Employers are now free under federal law to set the percentage of employee tips that can be placed in a tip pool. In years past, several court decisions conflicted with the U.S. Department of Labor’s position restricting the amount of tips an employer could require to be pooled.
The ruling comes as part of a new regulation clarifying the tip-pooling issue and establishing notice requirements for employers that use a tip credit for tipped employees.
But Minnesota employers need to be aware of a crucial difference between federal and state laws. The federal Fair Labor Standards Act () allows an employer to pay a tipped employee an hourly wage less than the legal minimum wage.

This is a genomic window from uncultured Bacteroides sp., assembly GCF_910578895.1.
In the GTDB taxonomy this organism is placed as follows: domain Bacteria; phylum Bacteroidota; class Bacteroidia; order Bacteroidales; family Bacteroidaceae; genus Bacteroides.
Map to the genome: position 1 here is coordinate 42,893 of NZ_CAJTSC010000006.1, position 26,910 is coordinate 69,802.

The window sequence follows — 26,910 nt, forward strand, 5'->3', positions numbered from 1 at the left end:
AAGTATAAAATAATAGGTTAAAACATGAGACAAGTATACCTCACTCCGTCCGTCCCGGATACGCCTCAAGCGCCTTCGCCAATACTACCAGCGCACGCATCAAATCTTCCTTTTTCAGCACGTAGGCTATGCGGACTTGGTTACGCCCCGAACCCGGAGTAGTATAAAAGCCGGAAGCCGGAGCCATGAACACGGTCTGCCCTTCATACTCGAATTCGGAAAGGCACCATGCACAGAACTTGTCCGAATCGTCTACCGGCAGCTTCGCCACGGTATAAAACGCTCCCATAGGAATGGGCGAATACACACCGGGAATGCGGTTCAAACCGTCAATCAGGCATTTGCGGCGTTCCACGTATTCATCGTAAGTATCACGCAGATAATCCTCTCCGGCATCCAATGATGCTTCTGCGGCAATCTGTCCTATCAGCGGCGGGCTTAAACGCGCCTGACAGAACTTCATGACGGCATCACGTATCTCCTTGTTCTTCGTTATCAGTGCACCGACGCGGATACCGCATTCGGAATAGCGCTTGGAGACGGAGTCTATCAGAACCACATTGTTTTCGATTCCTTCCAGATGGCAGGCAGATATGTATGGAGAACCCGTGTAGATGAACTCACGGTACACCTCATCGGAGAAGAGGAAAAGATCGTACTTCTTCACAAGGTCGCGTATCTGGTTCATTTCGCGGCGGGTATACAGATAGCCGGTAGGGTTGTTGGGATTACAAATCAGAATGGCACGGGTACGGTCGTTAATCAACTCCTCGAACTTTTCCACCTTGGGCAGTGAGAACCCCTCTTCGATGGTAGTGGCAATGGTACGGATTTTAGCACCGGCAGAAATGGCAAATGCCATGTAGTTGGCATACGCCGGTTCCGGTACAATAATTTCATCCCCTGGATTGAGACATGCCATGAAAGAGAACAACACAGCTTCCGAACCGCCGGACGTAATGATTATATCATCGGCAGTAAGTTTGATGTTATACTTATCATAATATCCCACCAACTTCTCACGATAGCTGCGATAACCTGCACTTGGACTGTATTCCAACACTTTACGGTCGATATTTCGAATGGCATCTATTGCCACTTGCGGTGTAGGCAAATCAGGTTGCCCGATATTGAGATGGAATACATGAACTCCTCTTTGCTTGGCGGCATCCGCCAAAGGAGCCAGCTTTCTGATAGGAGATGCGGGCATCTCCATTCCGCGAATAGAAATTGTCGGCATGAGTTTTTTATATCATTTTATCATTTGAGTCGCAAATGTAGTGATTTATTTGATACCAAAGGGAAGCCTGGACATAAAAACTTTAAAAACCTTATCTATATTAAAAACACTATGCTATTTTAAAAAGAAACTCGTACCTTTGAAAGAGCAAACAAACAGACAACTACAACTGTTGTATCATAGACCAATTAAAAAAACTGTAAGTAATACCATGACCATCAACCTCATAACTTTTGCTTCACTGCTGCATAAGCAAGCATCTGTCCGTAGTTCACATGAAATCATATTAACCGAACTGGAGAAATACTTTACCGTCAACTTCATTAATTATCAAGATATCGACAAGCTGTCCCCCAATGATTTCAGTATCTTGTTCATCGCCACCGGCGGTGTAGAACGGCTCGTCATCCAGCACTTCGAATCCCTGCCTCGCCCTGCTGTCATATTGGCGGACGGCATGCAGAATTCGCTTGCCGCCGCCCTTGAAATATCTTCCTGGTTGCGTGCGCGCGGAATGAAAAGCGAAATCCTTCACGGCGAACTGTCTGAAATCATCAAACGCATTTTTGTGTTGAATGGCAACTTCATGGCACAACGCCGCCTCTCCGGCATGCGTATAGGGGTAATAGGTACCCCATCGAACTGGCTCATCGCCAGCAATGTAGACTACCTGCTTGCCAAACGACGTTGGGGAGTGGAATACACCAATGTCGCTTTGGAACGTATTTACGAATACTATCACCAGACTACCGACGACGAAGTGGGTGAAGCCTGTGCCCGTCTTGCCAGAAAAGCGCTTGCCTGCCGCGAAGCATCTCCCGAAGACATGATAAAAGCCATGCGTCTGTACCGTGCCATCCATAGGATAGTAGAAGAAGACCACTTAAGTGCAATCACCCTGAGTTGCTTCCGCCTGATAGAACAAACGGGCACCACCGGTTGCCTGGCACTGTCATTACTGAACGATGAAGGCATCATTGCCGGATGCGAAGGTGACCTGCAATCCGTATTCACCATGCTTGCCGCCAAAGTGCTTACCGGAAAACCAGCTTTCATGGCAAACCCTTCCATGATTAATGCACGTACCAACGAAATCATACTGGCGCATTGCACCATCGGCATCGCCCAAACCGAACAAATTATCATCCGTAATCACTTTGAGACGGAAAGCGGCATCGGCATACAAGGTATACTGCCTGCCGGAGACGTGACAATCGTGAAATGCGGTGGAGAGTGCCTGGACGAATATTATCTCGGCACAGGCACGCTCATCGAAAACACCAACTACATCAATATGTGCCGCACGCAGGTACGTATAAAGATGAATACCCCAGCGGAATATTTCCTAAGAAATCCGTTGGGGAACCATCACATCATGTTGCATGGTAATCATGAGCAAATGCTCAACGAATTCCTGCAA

Minnesota state law, however, bars any type of tip credit. The state statute specifically states that tip credits may not be used “towards payment of the [state] minimum wage ….” Minnesota employers must pay the federal minimum wage of $7.25 per hour for most jobs. (Some businesses are not covered by the FLSA.)
State law also bars employers from requiring employees to pool their tips.
But the new federal regulations now apply to operations you may have in other states.
The new federal regulations remove any limit on the amount of tips employers can pool. The regulations also require that pooled tips may only be distributed to employees who are part of the pool. Employers may not take any for themselves.
Before establishing any type of tip pooling, or to understand how your current tip-pooling scheme is affected by state and federal laws, contact your attorney.